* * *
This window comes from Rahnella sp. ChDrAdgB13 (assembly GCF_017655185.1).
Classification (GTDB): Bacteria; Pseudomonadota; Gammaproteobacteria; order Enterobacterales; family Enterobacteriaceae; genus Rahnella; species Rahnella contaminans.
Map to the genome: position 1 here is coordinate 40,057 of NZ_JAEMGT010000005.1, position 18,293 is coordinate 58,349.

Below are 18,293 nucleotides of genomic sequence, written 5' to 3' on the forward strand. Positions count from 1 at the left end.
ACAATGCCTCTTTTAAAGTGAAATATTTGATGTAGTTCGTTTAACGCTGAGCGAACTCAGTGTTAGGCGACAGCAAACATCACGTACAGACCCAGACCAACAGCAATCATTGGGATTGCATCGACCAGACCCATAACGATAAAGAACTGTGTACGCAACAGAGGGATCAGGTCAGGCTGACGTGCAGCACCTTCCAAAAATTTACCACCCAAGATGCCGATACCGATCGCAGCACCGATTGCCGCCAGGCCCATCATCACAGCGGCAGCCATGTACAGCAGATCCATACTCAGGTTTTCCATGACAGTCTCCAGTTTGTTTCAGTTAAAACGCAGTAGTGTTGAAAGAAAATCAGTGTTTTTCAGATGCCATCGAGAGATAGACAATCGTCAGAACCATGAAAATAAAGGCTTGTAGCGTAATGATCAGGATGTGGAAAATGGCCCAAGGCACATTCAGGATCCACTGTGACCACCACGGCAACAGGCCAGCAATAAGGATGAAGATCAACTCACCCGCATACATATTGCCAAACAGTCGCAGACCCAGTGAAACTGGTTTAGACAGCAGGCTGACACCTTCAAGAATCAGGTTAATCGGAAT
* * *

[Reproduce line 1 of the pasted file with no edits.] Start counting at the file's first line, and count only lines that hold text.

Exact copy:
This window comes from Rahnella sp. ChDrAdgB13 (assembly GCF_017655185.1).